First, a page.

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Health and Safety: Focussing on Farming

Added: 23 Jul 2012 16:36 - Workplace Health and Safety

With our fertile fields, the UK is, and has always been a large farming power. Figures from DEFRA, the Department for Environment, Food and Rural Affairs, show that 70% of the land in the UK is used for agricultural purposes and that the industry directly employs 476,000 people, a statistic they say has unexpectedly risen from 2010 to 2011.

However, despite numerous high-profile health and safety campaigns, the agricultural industry remains the most dangerous UK industry to work in and on average, 40-50 people are killed every year – a sure sign that farmers are still not taking health and safety seriously enough. The recent campaign ‘Make the Promise. Come Home Safe’ won two prestigious awards at the PR Week Awards: Public Sector PR Campaign of the Year and also Campaign of the Year. The campaign engaged agricultural workers emotionally and dramatised the impact of a death on a farm, asking farmers to ‘Come Home Safe’. When it comes to health and safety, the audience of the agricultural industry has always been particularly difficult to reach as the way of working is handed down through generations. The campaign has been successful and reached a good proportion of the farming community, but there is certainly more work to be done.

A recent survey run by Natwest Mentor that looked at attitudes of Farmers towards the introduction of a comprehensive health and safety management system into the agricultural world found that more than half of the 376 employers who responded said that they did not have a documented health and safety policy and 30% of them had never given employees any health and safety training.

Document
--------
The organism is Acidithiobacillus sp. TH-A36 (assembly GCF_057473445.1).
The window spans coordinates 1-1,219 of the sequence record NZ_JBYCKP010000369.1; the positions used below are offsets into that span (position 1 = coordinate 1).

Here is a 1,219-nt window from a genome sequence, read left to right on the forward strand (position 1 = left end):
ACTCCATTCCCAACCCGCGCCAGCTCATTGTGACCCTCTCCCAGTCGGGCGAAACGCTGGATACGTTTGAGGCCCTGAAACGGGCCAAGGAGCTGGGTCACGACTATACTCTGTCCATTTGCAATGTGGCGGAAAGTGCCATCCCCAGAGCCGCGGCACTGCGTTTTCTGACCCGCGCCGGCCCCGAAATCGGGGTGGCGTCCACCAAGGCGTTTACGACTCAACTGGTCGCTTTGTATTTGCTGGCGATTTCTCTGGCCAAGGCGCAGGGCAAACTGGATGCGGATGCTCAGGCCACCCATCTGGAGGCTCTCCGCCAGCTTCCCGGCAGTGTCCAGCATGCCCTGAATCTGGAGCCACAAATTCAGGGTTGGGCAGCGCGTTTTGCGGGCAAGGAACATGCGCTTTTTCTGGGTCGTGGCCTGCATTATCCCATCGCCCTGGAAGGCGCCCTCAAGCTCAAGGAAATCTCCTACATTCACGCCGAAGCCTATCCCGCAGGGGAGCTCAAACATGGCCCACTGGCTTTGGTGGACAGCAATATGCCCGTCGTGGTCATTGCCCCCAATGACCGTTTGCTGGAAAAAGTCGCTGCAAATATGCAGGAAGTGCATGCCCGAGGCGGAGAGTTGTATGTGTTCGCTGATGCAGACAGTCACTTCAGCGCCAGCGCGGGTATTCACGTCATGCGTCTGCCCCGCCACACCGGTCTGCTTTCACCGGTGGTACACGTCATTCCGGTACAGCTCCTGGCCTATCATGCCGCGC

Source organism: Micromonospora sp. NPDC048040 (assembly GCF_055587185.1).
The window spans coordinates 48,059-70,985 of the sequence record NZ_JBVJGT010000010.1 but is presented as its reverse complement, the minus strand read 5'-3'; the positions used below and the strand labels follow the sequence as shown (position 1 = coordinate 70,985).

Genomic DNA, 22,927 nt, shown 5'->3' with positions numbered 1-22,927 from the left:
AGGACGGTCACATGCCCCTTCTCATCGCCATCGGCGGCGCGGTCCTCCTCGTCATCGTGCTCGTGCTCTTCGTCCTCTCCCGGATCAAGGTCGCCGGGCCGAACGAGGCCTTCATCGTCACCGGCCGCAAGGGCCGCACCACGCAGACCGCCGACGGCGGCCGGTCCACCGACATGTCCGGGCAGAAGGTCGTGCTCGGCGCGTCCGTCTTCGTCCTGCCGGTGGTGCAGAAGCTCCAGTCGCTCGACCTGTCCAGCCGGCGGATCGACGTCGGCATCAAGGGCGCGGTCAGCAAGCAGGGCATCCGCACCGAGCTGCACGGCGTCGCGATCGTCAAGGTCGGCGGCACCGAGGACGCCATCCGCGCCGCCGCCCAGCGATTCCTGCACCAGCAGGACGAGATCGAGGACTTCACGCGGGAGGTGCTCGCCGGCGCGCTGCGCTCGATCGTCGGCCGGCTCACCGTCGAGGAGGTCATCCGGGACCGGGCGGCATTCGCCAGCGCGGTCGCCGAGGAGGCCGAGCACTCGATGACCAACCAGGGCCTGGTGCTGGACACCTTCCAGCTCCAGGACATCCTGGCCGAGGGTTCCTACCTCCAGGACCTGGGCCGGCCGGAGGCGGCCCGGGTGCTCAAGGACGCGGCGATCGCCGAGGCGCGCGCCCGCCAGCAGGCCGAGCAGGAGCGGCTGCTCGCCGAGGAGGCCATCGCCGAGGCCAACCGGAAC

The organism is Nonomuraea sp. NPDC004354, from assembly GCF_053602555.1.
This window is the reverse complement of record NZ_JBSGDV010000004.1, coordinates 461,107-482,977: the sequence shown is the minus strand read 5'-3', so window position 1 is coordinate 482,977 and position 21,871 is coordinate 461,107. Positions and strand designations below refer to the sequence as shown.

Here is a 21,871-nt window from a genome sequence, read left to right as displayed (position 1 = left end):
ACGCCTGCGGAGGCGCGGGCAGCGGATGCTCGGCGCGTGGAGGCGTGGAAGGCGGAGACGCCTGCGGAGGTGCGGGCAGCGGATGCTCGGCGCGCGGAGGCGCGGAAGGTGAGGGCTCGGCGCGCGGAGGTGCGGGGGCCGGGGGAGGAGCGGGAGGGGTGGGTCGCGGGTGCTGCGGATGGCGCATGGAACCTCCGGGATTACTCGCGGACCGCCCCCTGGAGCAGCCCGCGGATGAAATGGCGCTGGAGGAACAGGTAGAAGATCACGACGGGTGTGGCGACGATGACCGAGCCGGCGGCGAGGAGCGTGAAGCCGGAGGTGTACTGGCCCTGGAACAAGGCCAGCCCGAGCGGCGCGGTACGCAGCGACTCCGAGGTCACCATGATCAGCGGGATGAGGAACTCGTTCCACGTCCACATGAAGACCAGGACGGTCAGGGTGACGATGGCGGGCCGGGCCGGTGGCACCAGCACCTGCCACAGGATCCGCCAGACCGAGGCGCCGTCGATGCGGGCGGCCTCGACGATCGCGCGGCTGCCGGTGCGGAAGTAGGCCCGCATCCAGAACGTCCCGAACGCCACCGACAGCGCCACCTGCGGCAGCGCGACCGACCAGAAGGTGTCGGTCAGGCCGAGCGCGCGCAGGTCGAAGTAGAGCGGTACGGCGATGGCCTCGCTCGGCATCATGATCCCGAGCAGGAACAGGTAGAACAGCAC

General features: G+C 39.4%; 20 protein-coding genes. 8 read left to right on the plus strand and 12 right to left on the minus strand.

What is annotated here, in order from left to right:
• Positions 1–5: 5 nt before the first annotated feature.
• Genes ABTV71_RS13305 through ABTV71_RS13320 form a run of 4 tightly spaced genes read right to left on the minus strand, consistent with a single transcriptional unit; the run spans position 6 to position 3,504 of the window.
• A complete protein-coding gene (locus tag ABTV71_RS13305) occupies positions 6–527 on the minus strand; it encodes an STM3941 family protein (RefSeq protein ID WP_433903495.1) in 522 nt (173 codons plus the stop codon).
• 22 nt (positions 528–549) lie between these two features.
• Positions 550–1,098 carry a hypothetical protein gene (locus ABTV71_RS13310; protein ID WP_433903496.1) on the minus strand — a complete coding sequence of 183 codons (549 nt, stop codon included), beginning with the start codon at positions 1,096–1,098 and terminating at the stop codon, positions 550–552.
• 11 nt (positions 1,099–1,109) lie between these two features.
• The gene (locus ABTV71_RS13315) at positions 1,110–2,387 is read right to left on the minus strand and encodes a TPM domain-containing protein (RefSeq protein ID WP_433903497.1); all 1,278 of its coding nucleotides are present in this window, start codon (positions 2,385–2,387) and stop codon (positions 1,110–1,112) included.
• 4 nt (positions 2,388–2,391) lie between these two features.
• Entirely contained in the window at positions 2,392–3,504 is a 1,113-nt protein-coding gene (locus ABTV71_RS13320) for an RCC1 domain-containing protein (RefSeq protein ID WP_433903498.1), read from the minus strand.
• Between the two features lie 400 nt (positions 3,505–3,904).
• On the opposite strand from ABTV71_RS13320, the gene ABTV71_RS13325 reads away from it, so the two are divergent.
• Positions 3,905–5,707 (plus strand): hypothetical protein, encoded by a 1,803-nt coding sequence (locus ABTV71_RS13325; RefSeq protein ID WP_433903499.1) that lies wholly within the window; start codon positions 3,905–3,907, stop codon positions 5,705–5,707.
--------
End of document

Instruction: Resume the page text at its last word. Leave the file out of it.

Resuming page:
The most common causes of accidents were handling livestock, working at height (an issue which is high across a range of industries) and operating machinery.

Health and safety may be a bug bear for many, but you can’t deny that the introduction of a thorough and comprehensive system into the farming industry would undoubtedly make a difference to the accident toll. Britannia Safety Training is a health and safety training company near Norwich, Norfolk – an area with a high percentage of land attributed to agriculture. Unfortunately, as we can see in the agricultural industry, Health and Safety is sometimes deemed to be bureaucratic, unhelpful and costly. Colin Wright, Managing Director of Britannia Safety and Training says otherwise. “If written and implemented correctly Health and Safety can be easy to manage, productive and good value.” He goes on to say, “Any injury to an employee is unacceptable and 50 fatalities a year is a situation that cannot continue. The moral, ethical and legal duties of employers are clear and there are interactive solutions are available to solve the problem.” By working alongside the guidelines of the HSE, Britannia hopes that they can help to make a difference in the agricultural sector.

There are many precautions that farmers can take to secure their health and safety position other than enrolling on training courses, and one way to do so would be to implement a comprehensive health and safety management system. It may be daunting at first glance but this can be aided by an OHSAS 18001 certification – the world’s most recognised occupational health and safety management standard. OHSAS 18001 will streamline health and safety processes, allowing them to be simplified and more easily manageable. This way, those working in agriculture will be able to keep on top of their risk management documentation, ways in which they need to reduce the risks and also be reminded of any training which needs to be carried out.

Health and Safety is no laughing matter, and with the HSE working and campaigning hard in the agricultural industry we should hopefully see a reduction in the accident and death toll, making it a safer working environment for all.

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